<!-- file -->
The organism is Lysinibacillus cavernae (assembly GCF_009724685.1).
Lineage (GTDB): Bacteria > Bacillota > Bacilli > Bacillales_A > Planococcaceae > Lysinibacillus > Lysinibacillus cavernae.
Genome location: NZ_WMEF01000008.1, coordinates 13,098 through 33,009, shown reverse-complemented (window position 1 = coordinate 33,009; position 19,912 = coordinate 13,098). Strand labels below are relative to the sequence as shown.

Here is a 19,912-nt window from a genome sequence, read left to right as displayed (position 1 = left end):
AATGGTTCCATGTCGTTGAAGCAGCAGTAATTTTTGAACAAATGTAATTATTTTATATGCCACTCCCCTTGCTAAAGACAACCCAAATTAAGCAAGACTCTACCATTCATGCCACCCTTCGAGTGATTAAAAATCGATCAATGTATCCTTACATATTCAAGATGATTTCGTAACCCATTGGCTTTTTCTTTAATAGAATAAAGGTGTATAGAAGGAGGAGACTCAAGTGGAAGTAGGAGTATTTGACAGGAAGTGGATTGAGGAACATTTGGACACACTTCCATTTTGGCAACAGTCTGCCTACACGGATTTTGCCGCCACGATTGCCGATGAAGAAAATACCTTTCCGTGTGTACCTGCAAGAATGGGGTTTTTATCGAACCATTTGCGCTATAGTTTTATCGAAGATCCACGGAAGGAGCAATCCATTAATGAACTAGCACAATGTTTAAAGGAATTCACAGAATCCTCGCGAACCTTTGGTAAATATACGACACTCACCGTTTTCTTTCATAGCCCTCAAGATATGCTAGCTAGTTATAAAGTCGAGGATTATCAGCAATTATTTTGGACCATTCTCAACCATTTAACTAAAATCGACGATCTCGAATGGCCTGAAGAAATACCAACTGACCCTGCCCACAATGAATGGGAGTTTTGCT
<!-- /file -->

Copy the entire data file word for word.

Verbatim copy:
The organism is Lysinibacillus cavernae (assembly GCF_009724685.1).
Lineage (GTDB): Bacteria > Bacillota > Bacilli > Bacillales_A > Planococcaceae > Lysinibacillus > Lysinibacillus cavernae.
Genome location: NZ_WMEF01000008.1, coordinates 13,098 through 33,009, shown reverse-complemented (window position 1 = coordinate 33,009; position 19,912 = coordinate 13,098). Strand labels below are relative to the sequence as shown.

Here is a 19,912-nt window from a genome sequence, read left to right as displayed (position 1 = left end):
AATGGTTCCATGTCGTTGAAGCAGCAGTAATTTTTGAACAAATGTAATTATTTTATATGCCACTCCCCTTGCTAAAGACAACCCAAATTAAGCAAGACTCTACCATTCATGCCACCCTTCGAGTGATTAAAAATCGATCAATGTATCCTTACATATTCAAGATGATTTCGTAACCCATTGGCTTTTTCTTTAATAGAATAAAGGTGTATAGAAGGAGGAGACTCAAGTGGAAGTAGGAGTATTTGACAGGAAGTGGATTGAGGAACATTTGGACACACTTCCATTTTGGCAACAGTCTGCCTACACGGATTTTGCCGCCACGATTGCCGATGAAGAAAATACCTTTCCGTGTGTACCTGCAAGAATGGGGTTTTTATCGAACCATTTGCGCTATAGTTTTATCGAAGATCCACGGAAGGAGCAATCCATTAATGAACTAGCACAATGTTTAAAGGAATTCACAGAATCCTCGCGAACCTTTGGTAAATATACGACACTCACCGTTTTCTTTCATAGCCCTCAAGATATGCTAGCTAGTTATAAAGTCGAGGATTATCAGCAATTATTTTGGACCATTCTCAACCATTTAACTAAAATCGACGATCTCGAATGGCCTGAAGAAATACCAACTGACCCTGCCCACAATGAATGGGAGTTTTGCT